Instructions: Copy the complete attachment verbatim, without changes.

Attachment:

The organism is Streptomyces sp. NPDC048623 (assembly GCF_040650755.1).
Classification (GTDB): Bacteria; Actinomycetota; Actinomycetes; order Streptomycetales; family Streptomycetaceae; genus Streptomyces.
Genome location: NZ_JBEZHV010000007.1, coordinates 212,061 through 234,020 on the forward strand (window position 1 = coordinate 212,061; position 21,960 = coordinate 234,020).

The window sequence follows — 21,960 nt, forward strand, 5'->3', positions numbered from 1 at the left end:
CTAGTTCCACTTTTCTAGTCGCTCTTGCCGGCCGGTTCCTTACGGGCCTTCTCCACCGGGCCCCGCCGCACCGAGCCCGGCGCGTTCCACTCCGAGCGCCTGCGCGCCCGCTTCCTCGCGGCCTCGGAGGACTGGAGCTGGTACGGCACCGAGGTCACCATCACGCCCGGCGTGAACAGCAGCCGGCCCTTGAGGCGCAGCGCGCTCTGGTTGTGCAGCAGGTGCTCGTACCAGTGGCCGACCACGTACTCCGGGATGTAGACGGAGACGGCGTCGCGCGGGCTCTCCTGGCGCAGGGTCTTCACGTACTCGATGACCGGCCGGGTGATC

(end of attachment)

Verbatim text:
The organism is Streptomyces sp. NPDC048623 (assembly GCF_040650755.1).
Classification (GTDB): Bacteria; Actinomycetota; Actinomycetes; order Streptomycetales; family Streptomycetaceae; genus Streptomyces.
Genome location: NZ_JBEZHV010000007.1, coordinates 212,061 through 234,020 on the forward strand (window position 1 = coordinate 212,061; position 21,960 = coordinate 234,020).

The window sequence follows — 21,960 nt, forward strand, 5'->3', positions numbered from 1 at the left end:
CTAGTTCCACTTTTCTAGTCGCTCTTGCCGGCCGGTTCCTTACGGGCCTTCTCCACCGGGCCCCGCCGCACCGAGCCCGGCGCGTTCCACTCCGAGCGCCTGCGCGCCCGCTTCCTCGCGGCCTCGGAGGACTGGAGCTGGTACGGCACCGAGGTCACCATCACGCCCGGCGTGAACAGCAGCCGGCCCTTGAGGCGCAGCGCGCTCTGGTTGTGCAGCAGGTGCTCGTACCAGTGGCCGACCACGTACTCCGGGATGTAGACGGAGACGGCGTCGCGCGGGCTCTCCTGGCGCAGGGTCTTCACGTACTCGATGACCGGCCGGGTGATC